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Related to Elapidae: Viperidae


(vertebrate zoology)
A family of poisonous reptiles, including cobras, kraits, mambas, and coral snakes; all have a pteroglyph fang arrangement.
McGraw-Hill Dictionary of Scientific & Technical Terms, 6E, Copyright © 2003 by The McGraw-Hill Companies, Inc.
The following article is from The Great Soviet Encyclopedia (1979). It might be outdated or ideologically biased.



a family of snakes, closely related to the grass snake, from which they differ by having grooved, poisonous teeth in the anterior upper jaw. All Elapidae are very poisonous. Their poison acts primarily on the nervous system; it is used in medicine. The bite of large snakes of the family Elapidae, such as the cobra, is often fatal to man. There are 41 genera, including 181 species; they are found in Australia, southern Asia, Africa, and South and Central America. They live on the ground or, less frequently, in trees. They feed on Muridae, lizards, other snakes, and frogs. The majority are carnivorous. The best-known genera are the cobra (Naja) in Africa and southern Asia (there is one species in Turkmenia, USSR), the krait (Bungarus) in Asia, the black snake (Pseudechis) in Australia, the mamba (Dendraspis) in Africa, and the coral snake (Micrurus-Elaps) in tropical and subtropical America.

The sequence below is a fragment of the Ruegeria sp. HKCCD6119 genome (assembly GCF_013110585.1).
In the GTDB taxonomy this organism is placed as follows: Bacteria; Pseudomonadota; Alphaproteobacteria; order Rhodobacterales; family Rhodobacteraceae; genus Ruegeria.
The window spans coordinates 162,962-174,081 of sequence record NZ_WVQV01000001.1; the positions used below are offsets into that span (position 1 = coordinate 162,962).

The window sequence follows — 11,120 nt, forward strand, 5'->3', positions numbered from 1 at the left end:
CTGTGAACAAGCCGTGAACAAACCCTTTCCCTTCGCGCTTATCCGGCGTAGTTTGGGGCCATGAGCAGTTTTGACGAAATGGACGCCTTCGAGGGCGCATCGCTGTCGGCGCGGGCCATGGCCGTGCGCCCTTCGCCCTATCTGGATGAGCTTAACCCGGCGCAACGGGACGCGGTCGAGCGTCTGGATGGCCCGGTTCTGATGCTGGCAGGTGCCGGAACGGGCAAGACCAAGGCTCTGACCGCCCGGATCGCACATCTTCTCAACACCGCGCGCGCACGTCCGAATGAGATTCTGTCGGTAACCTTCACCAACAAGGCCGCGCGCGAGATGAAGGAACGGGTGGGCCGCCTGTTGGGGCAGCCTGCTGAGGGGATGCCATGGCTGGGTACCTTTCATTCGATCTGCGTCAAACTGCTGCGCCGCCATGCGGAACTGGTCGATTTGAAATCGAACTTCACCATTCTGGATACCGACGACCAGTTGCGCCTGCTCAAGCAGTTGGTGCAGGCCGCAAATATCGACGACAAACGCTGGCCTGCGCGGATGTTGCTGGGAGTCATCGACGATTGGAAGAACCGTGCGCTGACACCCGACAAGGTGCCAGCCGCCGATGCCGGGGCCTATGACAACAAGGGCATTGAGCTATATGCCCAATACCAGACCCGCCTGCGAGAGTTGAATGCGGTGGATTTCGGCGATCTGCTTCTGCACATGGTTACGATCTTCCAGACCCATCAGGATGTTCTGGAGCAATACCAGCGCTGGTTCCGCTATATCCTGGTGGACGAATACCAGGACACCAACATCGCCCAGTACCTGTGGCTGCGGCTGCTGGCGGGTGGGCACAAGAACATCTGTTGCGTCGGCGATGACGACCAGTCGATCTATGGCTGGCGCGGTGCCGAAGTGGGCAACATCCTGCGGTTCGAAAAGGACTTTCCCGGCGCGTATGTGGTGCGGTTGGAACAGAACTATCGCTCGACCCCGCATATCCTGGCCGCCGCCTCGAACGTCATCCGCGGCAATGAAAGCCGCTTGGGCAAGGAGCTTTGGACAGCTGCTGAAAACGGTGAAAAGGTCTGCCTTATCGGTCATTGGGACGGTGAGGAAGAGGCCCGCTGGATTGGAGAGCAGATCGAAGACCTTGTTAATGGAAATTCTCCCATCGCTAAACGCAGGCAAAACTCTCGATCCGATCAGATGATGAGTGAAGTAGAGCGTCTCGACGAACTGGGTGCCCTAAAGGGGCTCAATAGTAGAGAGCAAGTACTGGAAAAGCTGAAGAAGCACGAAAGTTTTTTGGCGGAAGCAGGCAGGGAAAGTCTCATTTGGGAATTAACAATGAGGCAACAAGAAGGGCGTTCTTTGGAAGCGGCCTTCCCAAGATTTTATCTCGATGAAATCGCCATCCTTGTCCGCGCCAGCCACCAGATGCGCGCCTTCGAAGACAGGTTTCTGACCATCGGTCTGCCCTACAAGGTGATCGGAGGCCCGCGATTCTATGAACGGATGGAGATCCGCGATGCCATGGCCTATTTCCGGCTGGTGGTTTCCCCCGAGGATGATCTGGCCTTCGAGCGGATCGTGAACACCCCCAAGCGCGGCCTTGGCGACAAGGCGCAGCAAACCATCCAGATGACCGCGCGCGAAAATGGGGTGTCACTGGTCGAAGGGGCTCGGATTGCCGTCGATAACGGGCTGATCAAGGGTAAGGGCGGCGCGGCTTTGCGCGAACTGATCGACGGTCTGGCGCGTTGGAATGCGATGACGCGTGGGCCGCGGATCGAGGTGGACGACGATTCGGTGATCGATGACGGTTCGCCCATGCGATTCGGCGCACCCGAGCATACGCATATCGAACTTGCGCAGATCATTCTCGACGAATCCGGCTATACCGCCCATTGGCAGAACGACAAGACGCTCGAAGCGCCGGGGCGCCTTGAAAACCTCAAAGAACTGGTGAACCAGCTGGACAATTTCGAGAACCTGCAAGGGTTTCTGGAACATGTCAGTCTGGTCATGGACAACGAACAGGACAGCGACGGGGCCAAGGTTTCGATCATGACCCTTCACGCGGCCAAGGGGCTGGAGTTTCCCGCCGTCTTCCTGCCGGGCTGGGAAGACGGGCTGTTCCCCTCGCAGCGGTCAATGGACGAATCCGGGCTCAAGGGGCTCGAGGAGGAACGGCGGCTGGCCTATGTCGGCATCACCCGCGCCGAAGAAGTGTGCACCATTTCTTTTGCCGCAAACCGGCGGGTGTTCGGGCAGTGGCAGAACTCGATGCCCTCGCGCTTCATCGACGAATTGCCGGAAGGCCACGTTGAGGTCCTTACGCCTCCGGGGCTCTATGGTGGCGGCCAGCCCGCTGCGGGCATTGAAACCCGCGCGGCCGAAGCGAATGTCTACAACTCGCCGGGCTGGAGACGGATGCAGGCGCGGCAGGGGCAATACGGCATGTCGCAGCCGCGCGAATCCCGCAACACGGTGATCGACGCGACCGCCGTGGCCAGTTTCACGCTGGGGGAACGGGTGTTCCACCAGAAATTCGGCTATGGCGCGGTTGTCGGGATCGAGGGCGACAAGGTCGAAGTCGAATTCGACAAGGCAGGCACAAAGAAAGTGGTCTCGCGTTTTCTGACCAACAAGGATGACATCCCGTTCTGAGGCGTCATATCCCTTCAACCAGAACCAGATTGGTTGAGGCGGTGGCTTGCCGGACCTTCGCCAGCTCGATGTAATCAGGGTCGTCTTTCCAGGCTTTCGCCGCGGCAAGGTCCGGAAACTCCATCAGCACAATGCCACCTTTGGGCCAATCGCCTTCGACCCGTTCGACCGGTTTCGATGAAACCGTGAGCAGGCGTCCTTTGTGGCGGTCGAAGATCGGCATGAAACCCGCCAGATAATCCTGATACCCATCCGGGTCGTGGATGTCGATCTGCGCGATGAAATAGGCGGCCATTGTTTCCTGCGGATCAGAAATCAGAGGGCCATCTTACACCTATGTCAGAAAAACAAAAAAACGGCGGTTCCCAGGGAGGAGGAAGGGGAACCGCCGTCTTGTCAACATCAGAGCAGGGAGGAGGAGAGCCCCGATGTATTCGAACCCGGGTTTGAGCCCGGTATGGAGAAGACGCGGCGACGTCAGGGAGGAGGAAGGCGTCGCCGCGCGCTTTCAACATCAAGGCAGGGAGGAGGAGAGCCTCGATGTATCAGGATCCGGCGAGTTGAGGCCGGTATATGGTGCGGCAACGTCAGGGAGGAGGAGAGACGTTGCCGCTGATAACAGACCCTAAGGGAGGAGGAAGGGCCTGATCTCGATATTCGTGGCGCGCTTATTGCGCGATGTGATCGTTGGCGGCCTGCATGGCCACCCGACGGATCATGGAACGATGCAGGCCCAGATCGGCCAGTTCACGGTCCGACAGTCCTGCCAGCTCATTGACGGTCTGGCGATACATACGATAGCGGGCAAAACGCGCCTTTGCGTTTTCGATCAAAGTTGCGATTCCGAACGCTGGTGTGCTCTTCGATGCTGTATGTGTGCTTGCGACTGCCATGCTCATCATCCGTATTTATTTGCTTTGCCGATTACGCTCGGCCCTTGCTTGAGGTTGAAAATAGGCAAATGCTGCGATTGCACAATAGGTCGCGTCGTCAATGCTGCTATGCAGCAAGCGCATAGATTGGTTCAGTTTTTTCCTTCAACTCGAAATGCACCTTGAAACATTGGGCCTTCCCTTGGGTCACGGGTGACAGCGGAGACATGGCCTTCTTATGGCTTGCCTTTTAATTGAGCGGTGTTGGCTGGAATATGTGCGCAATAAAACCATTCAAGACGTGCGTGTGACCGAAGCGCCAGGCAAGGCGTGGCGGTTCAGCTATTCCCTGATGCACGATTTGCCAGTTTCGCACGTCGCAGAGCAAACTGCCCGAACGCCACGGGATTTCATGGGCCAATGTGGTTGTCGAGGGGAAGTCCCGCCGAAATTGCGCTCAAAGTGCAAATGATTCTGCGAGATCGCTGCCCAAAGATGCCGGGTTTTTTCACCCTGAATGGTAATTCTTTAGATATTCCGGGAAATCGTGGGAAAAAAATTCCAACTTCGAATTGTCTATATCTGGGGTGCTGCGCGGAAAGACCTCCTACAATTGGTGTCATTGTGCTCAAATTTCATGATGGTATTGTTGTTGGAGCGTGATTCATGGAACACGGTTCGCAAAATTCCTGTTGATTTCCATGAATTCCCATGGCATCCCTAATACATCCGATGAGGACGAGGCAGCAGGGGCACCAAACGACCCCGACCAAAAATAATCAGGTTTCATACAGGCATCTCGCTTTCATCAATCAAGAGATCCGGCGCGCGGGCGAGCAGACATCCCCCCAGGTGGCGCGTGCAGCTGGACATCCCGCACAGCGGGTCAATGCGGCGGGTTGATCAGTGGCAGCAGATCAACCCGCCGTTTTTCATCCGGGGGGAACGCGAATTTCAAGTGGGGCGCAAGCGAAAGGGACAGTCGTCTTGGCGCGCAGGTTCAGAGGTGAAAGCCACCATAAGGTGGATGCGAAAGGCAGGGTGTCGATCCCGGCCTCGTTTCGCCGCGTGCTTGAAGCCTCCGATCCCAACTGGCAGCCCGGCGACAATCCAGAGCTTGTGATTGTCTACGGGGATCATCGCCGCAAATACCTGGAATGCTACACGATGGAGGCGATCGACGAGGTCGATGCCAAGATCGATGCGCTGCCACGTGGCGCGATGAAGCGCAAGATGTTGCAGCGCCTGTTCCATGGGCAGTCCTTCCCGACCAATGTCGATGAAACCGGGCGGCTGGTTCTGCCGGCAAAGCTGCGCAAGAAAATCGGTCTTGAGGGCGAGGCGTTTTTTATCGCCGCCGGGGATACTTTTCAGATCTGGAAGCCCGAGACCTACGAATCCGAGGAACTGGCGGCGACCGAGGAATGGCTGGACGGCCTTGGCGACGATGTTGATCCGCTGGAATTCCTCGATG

Terent’ev, P. V. Gerpetologiia. Moscow, 1961.


The Great Soviet Encyclopedia, 3rd Edition (1970-1979). © 2010 The Gale Group, Inc. All rights reserved.
References in periodicals archive ?
sv[PLA.sub.2] myotoxins are mainly found in venom from Elapidae, including sea snakes and Viperidae [58].
Ecological ramifications of prey size: food habits and reproductive biology of Australian copperhead snakes (Austrelaps, Elapidae).
Entre los reptiles venezolanos, solo las familias Elapidae y Viperidae, incluyen serpientes cuyos venenos son capaces de provocar alteraciones fisiopatologicas que pueden conducir a la muerte del paciente (Navarrete et al.
Five species of poisnous snakes belonging to the families Elapidae and Viperidae, 28 species of non-poisnous snakes belonging to the families Leptotyphlapidae, Typhlopidae, Boidae and Colubridae have been recorded.
Venomous snakes in cold climates: ecology of the Australian genus Drysdalia (Serpentes: Elapidae).
Reported cases include Australian elapidae such as Australian brown snake (Pseudonaja spp.), coastal taipan (O.
Shorpomoni pathor is found, according to the Bede healers, when the molars of the King cobra (Ophiophagus hannah Cantor, Family: Elapidae) or the Indian cobra (Naja naja L., Family: Elapidae) are extracted to reveal a small round-shaped yellow-tinged stone under the molar tooth.